B CUSP 131
Various topics designed to respond to curricular interests and needs for first-year students. Offered: AWSp.
Welcome! This class is designed to develop intercultural literacy abilities of students whose native language is not English. It aims to foster your ability to craft your arguments by reflecting the dialectic relation between your personal experiences and academic analysis in your learning processes. It will guide you to explore the new communities you inhabit and to connect your cross-cultural experiences of living and learning in the US. You will also learn practical guidelines and strategies that can help you develop writing fluency and confidence. The strategies are intended not only to assist you with your course assignments and projects, but also to help you better understand US university life and culture. The course will cover both rhetorical and linguistic aspects of academic writing. It will guide you to understand academic writing as a rhetorical activity that is always situated in the specific audience, genre, and purpose of the assignment. The readings in this course cover a wide spectrum of topics. The readings will help you make informed and analytical arguments through a critical engagement with the work of others in your thinking, writing, and research processes. They will serve as the springboard to practice critical thinking and writing expected of you at the college level.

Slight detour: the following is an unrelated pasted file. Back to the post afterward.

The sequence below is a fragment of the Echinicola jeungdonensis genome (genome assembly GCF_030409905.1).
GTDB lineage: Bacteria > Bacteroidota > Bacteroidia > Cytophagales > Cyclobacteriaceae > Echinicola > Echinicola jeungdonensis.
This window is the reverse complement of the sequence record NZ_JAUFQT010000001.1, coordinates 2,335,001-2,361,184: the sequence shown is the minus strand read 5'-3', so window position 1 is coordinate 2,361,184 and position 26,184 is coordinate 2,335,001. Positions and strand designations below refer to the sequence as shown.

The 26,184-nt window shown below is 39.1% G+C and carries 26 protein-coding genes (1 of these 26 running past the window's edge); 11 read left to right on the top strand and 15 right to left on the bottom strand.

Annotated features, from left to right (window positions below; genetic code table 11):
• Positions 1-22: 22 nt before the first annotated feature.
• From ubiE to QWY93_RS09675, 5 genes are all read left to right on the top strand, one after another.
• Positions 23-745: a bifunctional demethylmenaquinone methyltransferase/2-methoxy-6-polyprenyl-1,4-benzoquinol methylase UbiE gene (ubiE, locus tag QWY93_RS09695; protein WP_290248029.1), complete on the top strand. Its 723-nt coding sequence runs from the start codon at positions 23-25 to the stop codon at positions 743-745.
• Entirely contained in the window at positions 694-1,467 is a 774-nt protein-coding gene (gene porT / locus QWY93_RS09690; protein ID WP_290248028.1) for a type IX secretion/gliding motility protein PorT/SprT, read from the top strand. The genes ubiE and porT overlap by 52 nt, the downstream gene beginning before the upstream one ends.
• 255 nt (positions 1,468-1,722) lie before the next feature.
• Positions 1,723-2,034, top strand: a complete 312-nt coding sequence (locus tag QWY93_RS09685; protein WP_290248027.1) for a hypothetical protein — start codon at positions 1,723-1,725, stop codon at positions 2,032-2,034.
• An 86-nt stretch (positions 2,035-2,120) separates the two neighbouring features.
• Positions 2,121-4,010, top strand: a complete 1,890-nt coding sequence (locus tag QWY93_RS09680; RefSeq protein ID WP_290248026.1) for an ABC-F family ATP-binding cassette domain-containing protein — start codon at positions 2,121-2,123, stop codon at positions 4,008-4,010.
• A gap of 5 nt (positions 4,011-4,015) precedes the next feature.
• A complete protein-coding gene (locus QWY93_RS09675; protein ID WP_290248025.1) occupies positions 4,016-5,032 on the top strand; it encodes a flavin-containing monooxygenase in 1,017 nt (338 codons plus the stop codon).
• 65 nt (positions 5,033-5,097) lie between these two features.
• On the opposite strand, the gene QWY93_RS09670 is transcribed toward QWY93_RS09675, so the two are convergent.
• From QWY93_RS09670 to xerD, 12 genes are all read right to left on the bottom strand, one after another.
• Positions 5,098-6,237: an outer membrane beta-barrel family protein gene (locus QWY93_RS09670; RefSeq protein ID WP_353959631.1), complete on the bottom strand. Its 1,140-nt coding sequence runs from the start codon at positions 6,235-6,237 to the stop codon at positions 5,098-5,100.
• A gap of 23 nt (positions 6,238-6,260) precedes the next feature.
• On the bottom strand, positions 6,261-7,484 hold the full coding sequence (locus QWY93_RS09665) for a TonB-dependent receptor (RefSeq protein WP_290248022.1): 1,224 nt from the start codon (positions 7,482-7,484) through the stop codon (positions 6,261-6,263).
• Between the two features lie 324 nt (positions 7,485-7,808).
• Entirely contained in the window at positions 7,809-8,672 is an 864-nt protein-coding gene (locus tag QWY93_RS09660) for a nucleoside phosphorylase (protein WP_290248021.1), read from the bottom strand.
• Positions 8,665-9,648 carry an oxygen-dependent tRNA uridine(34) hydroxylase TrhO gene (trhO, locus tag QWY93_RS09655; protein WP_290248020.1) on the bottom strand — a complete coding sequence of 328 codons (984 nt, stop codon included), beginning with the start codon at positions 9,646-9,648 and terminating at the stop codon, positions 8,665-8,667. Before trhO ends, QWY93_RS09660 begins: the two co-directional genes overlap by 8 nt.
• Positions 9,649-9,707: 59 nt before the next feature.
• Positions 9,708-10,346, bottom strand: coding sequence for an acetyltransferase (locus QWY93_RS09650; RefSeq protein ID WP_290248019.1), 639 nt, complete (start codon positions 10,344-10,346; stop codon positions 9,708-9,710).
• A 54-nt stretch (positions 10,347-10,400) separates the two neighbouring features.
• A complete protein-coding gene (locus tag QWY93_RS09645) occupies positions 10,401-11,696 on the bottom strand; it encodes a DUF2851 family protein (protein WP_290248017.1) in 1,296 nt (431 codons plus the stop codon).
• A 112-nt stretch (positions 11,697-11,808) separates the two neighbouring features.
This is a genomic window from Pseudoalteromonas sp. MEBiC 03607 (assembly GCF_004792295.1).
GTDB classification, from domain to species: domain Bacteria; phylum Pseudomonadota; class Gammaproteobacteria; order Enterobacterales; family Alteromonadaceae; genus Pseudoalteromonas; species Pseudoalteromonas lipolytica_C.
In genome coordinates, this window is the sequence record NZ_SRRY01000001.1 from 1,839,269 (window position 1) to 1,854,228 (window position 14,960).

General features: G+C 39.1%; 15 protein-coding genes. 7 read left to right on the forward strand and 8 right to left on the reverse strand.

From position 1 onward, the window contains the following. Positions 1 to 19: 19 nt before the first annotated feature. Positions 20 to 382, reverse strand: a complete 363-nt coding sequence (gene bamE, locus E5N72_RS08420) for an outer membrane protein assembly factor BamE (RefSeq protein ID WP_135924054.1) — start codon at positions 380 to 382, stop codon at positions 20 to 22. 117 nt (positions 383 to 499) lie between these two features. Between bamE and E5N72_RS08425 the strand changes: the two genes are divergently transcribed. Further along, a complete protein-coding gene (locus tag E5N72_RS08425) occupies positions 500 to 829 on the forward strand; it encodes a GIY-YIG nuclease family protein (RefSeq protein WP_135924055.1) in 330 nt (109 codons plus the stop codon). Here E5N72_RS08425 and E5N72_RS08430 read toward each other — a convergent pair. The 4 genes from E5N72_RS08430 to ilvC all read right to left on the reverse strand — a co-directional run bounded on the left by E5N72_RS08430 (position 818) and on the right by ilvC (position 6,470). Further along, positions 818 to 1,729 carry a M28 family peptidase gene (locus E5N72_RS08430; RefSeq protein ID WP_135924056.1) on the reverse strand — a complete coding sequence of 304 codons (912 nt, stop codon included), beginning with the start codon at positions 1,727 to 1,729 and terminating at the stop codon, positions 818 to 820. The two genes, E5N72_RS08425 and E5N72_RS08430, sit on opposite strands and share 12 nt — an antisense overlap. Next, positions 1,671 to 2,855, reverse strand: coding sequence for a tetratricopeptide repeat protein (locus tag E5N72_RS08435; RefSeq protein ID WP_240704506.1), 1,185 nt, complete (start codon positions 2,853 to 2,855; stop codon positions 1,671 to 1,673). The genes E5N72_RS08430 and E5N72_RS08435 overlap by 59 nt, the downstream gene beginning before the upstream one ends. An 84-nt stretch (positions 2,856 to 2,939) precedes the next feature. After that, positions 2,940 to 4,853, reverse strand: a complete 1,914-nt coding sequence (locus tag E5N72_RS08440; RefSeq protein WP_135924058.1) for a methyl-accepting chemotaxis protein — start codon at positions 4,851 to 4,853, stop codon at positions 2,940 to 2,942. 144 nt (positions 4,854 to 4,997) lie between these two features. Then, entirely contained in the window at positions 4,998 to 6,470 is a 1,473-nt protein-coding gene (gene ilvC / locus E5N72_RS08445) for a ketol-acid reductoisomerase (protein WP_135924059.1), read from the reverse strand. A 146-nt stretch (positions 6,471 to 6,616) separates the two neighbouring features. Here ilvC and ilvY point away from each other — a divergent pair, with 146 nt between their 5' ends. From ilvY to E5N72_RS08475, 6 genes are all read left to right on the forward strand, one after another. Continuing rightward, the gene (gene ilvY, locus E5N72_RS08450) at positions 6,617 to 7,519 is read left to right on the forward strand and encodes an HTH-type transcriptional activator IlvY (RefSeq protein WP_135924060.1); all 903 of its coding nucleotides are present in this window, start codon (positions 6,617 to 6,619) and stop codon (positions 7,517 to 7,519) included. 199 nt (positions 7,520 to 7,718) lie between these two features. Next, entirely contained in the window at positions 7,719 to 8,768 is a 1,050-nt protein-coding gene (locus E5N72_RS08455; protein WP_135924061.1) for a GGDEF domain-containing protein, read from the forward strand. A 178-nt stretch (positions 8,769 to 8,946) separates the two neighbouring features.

Student learning goals
-To cultivate a deeper understanding of rhetoric and communication across cultures
-To cultivate an ability to write from personal experience, from readings, and from research
-To develop a perception of writing as a tool of inquiry and learning
-To develop a perception of reflection as a tool of learning
-To develop writing abilities for various genres of assignments
-To develop reading and vocabulary acquisition strategies
General method of instruction
Workshops in Small and Large Groups, Lectures, Discussions
Do the homework assigned for each class and come to class prepared for class discussions and activities. Use your homework, reading responses, and journal entries as springboards for your writing assignments as well as for your participation in class activities.
Class assignments and grading
Participation in Class Activities, Reading Responses, Short Writing Assignments, Presentations, Final Portfolio